It has occurred to me that if everyone embraced low carb nutrition, advertising dollars would plummet. How many junk food ad and drug ad dollars would they lose? There are a couple of huge industries based on carb-heavy diets and the ill-health they engender — how many billions of dollars for diabetes drugs and testing supplies alone?

    Health isn’t profitable, and it’s hard to build an ad campaign around unprocessed foods.

    The illusion of health is profitable, but not the reality, unfortunately.

  11. “I truly don’t understand the Media’s resistance to low-carb.”

    It’s very simple. There isn’t enough low-carb food to go around. Anyone who says otherwise is deluded. This is why all the governments of the world promote low-fat high-carb diets as well. There is no way to feed the population if everyone starts eating low-carb. People need to be realistic and stop pretending that there’s a conspiracy. Imagine what would happen if society decided to eliminate carbs from their diets. Food prices would skyrocket. Want to know why the government and the media all spout low-fat and/or high-carb? You really need to start by reading Walter Voegtlin’s “Stone Age Diet” or a similar book. People didn’t invent agriculture just because they liked carbs. They invented it out of necessity. Only a minority of the world’s population has the choice to eat what they want. And it makes them look very naïve when they act as if everyone should just accept the truth and eat low-carb.

    “Let them eat low-carb” commits the same logical fallacy as “Let them eat cake.”

    I’m not sure I agree with the premise that the world can’t support the food for low-carb dieting for large numbers of people. But I definitely disagree that the idea that the world can’t support low-carb dieting is the reason the press is against it. Members of the nutritional media just aren’t that smart or forward thinking. If they were such arguments – though specious in my opinion – would make more sense than the claptrap they usually report.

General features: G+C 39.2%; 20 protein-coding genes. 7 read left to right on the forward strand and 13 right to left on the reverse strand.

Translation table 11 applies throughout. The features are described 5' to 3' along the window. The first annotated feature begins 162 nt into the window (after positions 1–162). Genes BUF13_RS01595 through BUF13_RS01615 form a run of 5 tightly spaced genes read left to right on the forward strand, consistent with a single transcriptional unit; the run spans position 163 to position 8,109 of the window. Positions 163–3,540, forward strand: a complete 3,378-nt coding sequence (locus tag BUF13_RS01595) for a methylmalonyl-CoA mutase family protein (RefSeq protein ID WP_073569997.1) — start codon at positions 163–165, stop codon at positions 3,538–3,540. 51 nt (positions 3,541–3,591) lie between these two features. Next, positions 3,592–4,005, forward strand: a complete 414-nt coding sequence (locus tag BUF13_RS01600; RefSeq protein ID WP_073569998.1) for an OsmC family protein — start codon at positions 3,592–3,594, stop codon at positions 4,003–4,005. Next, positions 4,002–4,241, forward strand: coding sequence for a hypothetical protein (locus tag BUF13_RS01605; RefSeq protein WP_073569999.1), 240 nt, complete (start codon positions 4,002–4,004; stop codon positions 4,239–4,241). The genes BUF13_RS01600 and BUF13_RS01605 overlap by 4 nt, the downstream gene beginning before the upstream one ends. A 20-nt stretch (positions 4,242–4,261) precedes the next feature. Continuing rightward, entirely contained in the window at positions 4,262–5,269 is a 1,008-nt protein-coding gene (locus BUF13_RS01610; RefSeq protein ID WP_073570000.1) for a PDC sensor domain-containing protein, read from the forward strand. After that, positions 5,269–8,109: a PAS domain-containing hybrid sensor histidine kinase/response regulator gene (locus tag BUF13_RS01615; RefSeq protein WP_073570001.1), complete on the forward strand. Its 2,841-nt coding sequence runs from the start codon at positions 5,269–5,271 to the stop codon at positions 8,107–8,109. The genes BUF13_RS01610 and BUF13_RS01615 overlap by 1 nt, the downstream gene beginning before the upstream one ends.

12. The understatement of the millennium and what amounts to a tacit admission of the failure of the low fat, high carbohydrate diet:

    “It’s a bit disappointing that after five or six decades of flogging exercise and lifestyle modification that we haven’t been more successful, not just in the severely obese but in preventing the spread or rise in general obesity and overweight,” Dr. Raj Padwal, medical lead of the Capital Health Regional Obesity Program in Edmonton on the alarming increase in super obesity and BMIs of 50 to 60. Padwal went on to state “It’s much worse than we think.”

    Meantime, in the same article with words that would resonate sweetly in the ears of Gary Taubes obesity researcher Dr. David Lau, professor of medicine at the University of Calgary and president of Obesity Canada admits that exercising is a “horribly inefficient way of burning up calories. Exercise is great for heart health. It’s great for improving insulin sensitivity but it’s not good for losing calories because you have to work out a lot”.

    At the same time, similar concerns are being voiced on the other side of the world. “New Zealand is already seeing levels of obesity in children which are totally unacceptable in terms of public health, Professor Birkbeck said. Results from the Child Nutrition Survey are not yet available but Auckland data from a study of 2273 children in 2000 found that 14.3 percent of children were obese, with 24.1 percent of Pacific children, 15.8 percent of Maori children and 8.6 percent of European children in this category.”